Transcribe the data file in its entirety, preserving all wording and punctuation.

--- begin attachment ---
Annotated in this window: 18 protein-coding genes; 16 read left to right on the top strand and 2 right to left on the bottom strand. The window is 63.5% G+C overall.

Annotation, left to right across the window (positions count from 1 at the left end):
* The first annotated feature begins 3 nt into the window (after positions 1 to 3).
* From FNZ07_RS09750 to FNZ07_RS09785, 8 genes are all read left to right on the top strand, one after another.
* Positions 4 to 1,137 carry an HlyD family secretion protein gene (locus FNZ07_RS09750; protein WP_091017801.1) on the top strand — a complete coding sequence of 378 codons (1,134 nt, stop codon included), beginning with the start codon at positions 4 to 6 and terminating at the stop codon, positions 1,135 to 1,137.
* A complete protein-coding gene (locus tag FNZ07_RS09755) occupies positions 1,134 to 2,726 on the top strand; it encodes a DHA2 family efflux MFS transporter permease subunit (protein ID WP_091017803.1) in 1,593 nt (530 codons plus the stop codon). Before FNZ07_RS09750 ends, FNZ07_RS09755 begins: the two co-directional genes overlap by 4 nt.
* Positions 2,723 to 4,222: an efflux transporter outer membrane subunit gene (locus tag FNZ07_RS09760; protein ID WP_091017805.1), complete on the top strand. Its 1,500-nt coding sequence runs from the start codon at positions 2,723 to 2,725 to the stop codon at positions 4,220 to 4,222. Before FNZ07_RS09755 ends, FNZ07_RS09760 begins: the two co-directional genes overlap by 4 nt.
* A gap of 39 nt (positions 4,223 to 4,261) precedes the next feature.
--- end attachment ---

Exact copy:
Annotated in this window: 18 protein-coding genes; 16 read left to right on the top strand and 2 right to left on the bottom strand. The window is 63.5% G+C overall.

Annotation, left to right across the window (positions count from 1 at the left end):
* The first annotated feature begins 3 nt into the window (after positions 1 to 3).
* From FNZ07_RS09750 to FNZ07_RS09785, 8 genes are all read left to right on the top strand, one after another.
* Positions 4 to 1,137 carry an HlyD family secretion protein gene (locus FNZ07_RS09750; protein WP_091017801.1) on the top strand — a complete coding sequence of 378 codons (1,134 nt, stop codon included), beginning with the start codon at positions 4 to 6 and terminating at the stop codon, positions 1,135 to 1,137.
* A complete protein-coding gene (locus tag FNZ07_RS09755) occupies positions 1,134 to 2,726 on the top strand; it encodes a DHA2 family efflux MFS transporter permease subunit (protein ID WP_091017803.1) in 1,593 nt (530 codons plus the stop codon). Before FNZ07_RS09750 ends, FNZ07_RS09755 begins: the two co-directional genes overlap by 4 nt.
* Positions 2,723 to 4,222: an efflux transporter outer membrane subunit gene (locus tag FNZ07_RS09760; protein ID WP_091017805.1), complete on the top strand. Its 1,500-nt coding sequence runs from the start codon at positions 2,723 to 2,725 to the stop codon at positions 4,220 to 4,222. Before FNZ07_RS09755 ends, FNZ07_RS09760 begins: the two co-directional genes overlap by 4 nt.
* A gap of 39 nt (positions 4,223 to 4,261) precedes the next feature.